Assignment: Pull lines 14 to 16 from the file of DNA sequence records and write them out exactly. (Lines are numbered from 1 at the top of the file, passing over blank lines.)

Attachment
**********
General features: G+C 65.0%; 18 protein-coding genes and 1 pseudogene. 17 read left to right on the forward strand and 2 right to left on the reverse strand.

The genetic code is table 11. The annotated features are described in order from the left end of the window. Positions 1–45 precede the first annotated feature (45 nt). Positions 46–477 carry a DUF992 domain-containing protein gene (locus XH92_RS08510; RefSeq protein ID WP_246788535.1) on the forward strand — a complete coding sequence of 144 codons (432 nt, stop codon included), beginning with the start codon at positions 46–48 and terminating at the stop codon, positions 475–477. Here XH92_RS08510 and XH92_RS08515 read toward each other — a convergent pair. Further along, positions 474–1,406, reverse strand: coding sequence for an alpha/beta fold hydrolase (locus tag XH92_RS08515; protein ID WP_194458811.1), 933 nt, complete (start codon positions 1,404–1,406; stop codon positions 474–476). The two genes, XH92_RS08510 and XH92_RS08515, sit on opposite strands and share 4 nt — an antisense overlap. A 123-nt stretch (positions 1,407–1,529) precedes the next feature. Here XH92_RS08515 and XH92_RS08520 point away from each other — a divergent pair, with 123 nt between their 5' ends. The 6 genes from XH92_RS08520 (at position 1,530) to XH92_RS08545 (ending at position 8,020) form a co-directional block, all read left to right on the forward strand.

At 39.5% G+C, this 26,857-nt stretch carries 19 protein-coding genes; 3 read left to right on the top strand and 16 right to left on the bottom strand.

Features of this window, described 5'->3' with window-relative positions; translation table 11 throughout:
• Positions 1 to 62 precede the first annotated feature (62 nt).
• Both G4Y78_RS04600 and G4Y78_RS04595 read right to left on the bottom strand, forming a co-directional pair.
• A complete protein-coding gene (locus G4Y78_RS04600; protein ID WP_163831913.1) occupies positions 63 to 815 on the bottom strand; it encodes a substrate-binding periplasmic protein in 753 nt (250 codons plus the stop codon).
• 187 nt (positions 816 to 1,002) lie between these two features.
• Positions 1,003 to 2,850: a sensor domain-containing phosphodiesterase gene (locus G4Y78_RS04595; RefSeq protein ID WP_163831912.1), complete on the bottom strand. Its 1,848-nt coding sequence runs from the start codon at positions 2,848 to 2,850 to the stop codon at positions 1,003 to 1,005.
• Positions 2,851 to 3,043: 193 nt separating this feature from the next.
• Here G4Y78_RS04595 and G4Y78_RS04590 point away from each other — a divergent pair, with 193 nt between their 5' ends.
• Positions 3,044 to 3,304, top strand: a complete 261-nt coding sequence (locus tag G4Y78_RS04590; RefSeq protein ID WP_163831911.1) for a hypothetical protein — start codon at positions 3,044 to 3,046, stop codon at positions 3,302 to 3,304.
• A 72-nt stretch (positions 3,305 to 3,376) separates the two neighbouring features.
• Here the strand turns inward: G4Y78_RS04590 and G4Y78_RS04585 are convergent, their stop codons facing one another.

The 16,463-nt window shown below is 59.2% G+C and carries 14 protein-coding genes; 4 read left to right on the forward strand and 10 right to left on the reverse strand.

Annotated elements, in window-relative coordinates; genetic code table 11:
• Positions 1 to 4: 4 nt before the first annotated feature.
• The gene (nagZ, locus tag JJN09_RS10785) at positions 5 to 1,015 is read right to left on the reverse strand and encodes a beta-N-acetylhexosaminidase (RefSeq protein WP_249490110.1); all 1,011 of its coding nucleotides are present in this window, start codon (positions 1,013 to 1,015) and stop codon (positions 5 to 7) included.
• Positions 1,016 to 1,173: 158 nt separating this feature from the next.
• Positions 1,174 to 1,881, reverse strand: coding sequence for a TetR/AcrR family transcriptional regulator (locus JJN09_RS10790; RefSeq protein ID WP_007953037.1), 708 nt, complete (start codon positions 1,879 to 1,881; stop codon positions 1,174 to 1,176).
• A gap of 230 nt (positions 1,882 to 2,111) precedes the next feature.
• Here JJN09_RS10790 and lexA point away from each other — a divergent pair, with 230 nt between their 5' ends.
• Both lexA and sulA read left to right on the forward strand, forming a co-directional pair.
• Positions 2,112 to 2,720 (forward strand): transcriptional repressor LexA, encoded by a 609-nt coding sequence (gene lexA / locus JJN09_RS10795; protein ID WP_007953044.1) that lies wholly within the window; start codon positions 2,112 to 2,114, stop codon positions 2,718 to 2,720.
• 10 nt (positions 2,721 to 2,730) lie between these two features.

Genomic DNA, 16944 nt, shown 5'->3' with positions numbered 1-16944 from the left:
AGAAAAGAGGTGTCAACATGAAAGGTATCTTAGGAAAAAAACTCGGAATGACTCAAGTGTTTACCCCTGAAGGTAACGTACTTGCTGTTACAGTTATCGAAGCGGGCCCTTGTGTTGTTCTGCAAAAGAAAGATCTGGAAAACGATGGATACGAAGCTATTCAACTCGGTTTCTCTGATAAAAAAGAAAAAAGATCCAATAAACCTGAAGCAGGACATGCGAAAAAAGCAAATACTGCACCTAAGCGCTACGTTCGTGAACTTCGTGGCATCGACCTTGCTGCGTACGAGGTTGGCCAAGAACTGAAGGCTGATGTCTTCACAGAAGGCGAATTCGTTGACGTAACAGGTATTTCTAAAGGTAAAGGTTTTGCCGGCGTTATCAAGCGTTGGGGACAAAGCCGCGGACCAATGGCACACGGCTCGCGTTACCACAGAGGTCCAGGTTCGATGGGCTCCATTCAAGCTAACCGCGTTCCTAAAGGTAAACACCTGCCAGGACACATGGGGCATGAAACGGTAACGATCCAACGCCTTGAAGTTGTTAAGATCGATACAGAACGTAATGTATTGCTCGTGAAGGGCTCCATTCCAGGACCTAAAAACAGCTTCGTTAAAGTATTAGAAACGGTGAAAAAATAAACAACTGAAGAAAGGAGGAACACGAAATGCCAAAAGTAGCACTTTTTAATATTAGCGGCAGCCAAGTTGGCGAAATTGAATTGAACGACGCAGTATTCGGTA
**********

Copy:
• Here the strand turns inward: G4Y78_RS04590 and G4Y78_RS04585 are convergent, their stop codons facing one another.

The 16,463-nt window shown below is 59.2% G+C and carries 14 protein-coding genes; 4 read left to right on the forward strand and 10 right to left on the reverse strand.

Annotated elements, in window-relative coordinates; genetic code table 11: